Can a star eject a liquid or a gas that has not been ionized? I am implying that these gases could be a source of reusable energy.
There are a variety of scenarios in which a star can emit gases, although that's probably not the best way to think about it. A better way to visualize it is in terms of mass loss rather than gas emission. Inevitably, most or all of a stars mass must eventually go "back to the galaxy in which they are in."
In a star the size of our Sun or thereabouts, towards the end of its life it will form a red giant. After this stage, its outer layers will "puff out" creating a planetary nebula. This is essentially the star emitting most of its material out to its surroundings, contributing its mass to the formation of new stars later on.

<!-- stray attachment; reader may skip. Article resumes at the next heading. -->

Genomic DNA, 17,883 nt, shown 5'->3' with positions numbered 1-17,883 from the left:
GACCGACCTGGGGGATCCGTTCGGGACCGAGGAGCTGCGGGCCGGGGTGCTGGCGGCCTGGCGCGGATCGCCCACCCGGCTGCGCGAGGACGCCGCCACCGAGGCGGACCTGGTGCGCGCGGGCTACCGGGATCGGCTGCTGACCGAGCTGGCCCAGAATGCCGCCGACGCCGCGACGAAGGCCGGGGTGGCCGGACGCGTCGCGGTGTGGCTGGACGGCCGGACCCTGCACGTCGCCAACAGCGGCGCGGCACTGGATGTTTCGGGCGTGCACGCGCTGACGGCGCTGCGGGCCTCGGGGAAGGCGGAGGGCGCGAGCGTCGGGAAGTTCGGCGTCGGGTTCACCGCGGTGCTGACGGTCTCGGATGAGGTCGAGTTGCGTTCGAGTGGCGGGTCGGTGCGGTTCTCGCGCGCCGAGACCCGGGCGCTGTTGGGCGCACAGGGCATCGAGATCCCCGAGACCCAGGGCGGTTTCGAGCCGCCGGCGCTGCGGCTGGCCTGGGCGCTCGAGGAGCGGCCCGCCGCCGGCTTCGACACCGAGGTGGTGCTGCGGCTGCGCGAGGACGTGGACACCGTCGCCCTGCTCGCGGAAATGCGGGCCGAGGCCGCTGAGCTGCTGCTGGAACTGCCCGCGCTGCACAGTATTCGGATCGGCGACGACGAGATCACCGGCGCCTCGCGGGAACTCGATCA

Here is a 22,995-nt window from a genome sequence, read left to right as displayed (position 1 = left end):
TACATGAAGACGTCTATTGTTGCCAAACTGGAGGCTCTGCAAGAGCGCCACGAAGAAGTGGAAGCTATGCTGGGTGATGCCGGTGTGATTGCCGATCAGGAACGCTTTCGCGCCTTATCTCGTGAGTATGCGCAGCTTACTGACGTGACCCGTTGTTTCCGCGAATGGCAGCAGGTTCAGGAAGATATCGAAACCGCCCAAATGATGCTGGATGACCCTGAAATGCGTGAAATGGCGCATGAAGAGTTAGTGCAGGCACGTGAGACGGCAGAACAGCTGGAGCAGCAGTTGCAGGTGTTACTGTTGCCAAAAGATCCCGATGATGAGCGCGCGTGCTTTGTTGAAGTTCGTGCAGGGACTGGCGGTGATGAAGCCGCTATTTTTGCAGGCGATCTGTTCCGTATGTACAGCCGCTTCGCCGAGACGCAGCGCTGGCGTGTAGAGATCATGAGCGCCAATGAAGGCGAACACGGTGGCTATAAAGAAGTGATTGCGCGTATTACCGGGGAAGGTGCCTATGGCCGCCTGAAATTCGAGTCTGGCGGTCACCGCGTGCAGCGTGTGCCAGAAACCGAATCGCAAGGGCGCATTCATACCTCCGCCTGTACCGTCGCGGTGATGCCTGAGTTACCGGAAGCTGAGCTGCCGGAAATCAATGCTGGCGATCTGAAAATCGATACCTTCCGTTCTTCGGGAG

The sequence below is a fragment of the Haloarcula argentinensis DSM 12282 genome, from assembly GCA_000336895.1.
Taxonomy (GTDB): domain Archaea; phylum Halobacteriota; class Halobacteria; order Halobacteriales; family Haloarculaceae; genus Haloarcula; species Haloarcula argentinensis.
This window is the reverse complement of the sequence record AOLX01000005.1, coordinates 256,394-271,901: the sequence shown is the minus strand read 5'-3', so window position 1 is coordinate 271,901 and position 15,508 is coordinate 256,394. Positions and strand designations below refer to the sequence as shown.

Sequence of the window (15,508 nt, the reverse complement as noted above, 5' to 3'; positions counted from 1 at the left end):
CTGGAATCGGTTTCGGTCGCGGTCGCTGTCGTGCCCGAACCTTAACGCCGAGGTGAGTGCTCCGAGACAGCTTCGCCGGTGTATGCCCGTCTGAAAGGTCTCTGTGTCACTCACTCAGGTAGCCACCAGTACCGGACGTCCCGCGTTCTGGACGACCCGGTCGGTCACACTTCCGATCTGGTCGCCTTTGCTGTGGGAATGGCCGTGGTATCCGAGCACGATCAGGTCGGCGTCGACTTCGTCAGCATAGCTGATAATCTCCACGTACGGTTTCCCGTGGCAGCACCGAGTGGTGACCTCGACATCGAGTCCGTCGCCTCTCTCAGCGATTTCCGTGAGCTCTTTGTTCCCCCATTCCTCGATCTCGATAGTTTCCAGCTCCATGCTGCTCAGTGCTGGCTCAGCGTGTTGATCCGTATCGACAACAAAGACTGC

The other route, the supernova, happens when a star much more massive than the sun starts fusing iron and suddenly collapses, rebounding and creating a large shockwave which expels most of its material out.
Lastly, certain kinds of stars like Wolf-Rayet stars or (possibly) R Coronae Borealis variables can expel matter due to the fact that they are unstable and can suddenly eject part of their outer layers.